After spending more than a year-and-a-half of going door-to-door to raise funds, holding numerous meeting with East Hampton Town officials, and putting together a construction team after her initial contractor backed out, an East Hampton High School junior has completed her Girl Scout Gold Award project: rebuilding the cabin at Camp Norweska at the scout camp in Northwest Woods.
Last week, Lucia Ibrahim, 17, received a certificate of occupancy from the Town of East Hampton’s building department for the structure she practically willed into being.
To get a Gold Award, a scout must complete a project involving at least 80 hours of work. Only 5.4 percent of Girl Scouts nationwide achieve the honor.
“I’ve been in the Girl Scouts since I was 5 years old,” Ibrahim said. For her final project, she took inspiration from Cheryl Rozzi, her Sag Harbor mentor and aid to Suffolk County Legislator Bridget Fleming.
“She is called the uber Girl Scout out here,” Ibrahim said of Rozzi, who had detailed the history of Camp Norweska to the scout.
When she began fundraising for her project, Ibrahim put together a factsheet about the site and the cabin.
The 56-acre parcel, which is owned by the town, has been used by the Girl Scouts since the 1950s. Alewife Brook Road is on the site’s southern border, and the long parcel of land is crisscrossed by Old House Landing Road. Rozzi believes it was constructed around the same time the town leased the land to scout troops in 1958. Several years ago, the roof collapsed during a major snowstorm.
As with the original, Ibrahim constructed a 20-foot by 30-foot cabin with no electricity and no running water. It’s not be used for sleeping, but rather provide shelter from storms when the Girl Scouts camp in on-site. It is wheelchair accessible, too.
Plans began with architectural drawings donated by Bill Chaleff of Chaleff & Rogers Architects in Water Mill. Ibrahim took those plans to Riverhead Building Supply and obtained an estimate on the cost of materials — $14,000.
She then started to attend town board meetings.
“I presented the project to Supervisor Peter Van Scoyoc and the board,” Ibrahim said. “They really wanted to see it happen.”
Anne Bell, of the supervisor’s office, and Dawn Green, of the town’s building department, guided the Girl Scout on the permitting process, and next came raising the money to make it happen. She started with large organizations, making presentations to each. The Rotary Club of East Hampton donated $1000, the East Hampton Lions Club $2500.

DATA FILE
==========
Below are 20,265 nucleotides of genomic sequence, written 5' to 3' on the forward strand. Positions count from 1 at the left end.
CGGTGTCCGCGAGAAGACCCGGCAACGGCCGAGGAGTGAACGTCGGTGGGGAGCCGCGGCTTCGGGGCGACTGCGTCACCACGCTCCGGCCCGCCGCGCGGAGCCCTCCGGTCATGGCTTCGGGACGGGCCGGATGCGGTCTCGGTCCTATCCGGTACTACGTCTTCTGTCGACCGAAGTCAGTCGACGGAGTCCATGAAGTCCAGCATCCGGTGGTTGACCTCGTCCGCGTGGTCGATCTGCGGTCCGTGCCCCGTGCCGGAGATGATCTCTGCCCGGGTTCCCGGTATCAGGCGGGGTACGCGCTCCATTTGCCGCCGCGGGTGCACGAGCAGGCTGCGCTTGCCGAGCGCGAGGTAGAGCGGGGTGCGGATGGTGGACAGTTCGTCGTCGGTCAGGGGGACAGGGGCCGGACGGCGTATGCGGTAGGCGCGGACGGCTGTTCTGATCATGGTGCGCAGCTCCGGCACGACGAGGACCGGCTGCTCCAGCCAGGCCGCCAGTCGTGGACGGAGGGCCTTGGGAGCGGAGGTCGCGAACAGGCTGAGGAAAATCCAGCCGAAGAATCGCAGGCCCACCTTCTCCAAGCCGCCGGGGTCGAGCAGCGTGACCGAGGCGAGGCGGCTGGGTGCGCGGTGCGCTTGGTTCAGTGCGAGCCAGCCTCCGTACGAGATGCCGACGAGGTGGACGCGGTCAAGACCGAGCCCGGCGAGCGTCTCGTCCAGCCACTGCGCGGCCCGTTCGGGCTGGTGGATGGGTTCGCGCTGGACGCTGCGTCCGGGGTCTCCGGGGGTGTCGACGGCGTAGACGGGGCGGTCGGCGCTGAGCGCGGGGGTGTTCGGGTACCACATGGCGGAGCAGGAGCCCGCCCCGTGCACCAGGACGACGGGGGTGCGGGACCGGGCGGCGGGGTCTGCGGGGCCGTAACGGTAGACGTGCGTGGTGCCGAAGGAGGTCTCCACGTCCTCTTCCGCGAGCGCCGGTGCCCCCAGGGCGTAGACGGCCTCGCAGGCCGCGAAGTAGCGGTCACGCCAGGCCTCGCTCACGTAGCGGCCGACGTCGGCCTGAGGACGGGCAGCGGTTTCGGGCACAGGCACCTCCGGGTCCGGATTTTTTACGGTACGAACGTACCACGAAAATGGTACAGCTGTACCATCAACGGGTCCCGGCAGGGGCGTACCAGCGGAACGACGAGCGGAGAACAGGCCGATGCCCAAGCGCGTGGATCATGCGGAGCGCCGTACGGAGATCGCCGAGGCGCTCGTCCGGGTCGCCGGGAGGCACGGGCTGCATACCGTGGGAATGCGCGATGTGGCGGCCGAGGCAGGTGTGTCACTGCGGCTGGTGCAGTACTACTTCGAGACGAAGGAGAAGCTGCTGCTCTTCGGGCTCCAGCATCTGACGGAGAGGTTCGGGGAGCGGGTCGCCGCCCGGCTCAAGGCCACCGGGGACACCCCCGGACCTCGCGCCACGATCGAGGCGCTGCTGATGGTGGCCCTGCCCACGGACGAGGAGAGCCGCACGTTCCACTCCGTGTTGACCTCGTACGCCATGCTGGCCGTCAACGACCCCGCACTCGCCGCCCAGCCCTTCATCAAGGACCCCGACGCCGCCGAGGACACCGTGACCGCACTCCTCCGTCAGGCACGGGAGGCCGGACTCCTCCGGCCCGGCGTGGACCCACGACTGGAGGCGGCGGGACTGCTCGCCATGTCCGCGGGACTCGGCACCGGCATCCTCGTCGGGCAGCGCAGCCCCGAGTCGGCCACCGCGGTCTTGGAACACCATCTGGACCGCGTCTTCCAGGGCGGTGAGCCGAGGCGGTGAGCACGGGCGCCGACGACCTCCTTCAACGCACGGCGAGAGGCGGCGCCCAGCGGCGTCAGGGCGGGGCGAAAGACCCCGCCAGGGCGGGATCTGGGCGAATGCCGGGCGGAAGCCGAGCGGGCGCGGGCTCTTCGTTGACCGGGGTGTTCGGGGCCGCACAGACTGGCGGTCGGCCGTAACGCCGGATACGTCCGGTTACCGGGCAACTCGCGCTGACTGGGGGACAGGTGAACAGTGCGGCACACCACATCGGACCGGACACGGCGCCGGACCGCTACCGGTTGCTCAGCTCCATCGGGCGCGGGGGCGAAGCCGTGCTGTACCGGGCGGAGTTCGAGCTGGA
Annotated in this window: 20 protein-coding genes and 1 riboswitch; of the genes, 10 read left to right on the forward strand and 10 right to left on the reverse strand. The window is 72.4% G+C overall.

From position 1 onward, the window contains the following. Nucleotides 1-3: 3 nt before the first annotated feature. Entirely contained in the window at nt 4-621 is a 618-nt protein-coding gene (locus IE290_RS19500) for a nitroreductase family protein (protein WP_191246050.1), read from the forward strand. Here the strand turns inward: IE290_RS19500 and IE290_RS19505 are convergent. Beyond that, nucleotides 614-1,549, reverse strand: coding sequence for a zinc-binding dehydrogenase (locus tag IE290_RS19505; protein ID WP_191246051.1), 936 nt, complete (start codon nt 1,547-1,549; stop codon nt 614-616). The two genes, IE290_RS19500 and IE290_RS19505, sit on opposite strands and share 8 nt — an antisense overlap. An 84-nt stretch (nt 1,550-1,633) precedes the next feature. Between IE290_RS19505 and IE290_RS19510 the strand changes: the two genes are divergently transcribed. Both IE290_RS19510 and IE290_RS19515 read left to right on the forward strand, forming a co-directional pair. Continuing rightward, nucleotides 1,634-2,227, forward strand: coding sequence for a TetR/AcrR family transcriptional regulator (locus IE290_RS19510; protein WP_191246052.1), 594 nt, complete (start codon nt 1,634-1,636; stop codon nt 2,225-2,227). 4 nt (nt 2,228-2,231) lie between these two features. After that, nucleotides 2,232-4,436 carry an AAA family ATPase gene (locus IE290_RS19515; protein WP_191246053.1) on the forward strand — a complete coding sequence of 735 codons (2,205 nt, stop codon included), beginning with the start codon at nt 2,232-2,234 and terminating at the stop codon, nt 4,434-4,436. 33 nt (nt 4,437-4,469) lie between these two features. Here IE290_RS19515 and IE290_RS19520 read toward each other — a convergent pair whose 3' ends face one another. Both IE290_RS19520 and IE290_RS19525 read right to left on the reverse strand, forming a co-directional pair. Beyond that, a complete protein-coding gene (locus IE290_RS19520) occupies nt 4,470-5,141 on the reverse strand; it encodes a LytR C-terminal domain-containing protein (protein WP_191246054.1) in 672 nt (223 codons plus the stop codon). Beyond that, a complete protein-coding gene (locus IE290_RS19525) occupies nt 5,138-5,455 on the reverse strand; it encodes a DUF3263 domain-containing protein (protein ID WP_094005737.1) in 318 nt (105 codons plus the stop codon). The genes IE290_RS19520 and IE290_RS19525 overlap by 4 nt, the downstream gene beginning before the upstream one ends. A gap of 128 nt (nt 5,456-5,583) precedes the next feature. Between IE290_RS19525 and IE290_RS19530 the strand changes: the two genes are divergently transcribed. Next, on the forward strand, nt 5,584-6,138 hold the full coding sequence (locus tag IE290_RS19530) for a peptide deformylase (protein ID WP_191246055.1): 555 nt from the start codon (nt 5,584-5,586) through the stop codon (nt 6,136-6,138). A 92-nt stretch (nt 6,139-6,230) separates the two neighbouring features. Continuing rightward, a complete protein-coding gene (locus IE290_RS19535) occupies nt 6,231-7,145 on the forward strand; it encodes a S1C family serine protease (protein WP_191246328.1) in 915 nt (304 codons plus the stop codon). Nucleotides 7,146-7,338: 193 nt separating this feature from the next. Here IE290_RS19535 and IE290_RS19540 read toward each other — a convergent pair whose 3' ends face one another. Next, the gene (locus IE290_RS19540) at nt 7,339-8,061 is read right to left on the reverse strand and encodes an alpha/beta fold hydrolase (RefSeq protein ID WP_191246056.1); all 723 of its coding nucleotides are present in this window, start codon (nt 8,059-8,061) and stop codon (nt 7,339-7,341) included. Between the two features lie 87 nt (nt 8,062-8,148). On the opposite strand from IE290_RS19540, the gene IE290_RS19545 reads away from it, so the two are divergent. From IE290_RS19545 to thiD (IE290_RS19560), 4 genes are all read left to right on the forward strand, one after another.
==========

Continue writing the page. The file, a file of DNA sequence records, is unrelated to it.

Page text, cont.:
Ibrahim then went door-to-door, making her pitch to businesses in Montauk, where she lives, and in East Hampton. Donations — $50 here, $100 there — started piling up. One family that heard about the project contributed $500.
But then the estimated cost went up to $17,000, and Ibrahim was $5000 short. She went back to the town board, and in October of last year, the board approved the money needed to finish the job.
Ibrahim continued to overcome obstacles. Insurance became an issue, and the contractor lined up for the job backed out. Working with the town, Ibrahim put together a volunteer team of firms, with one doing the footings, another the framing, and so forth. She wasn’t going to let the bumps in the road stop her in her tracks.
In March, a building inspector approved the structure, and on April 30, Ibrahim received a certificate of occupancy. But still, her work was not quite done.
While there’s an area rug and some shelves, Ibrahim is hoping local residents will contribute more furnishings and board games for the Girl Scouts to play on rainy days. There is also the matter of the official opening. That date is up in the air, due to the COVID-19 pandemic.
Ibrahim feels she has learned a lot from her experience.
“I definitely gained better people skills: interpersonal skills, conversational skills,” she said, adding that she feels comfortable talking to adults.
Her goal is to enter a six-year collegiate program en route to becoming a licensed physical therapist.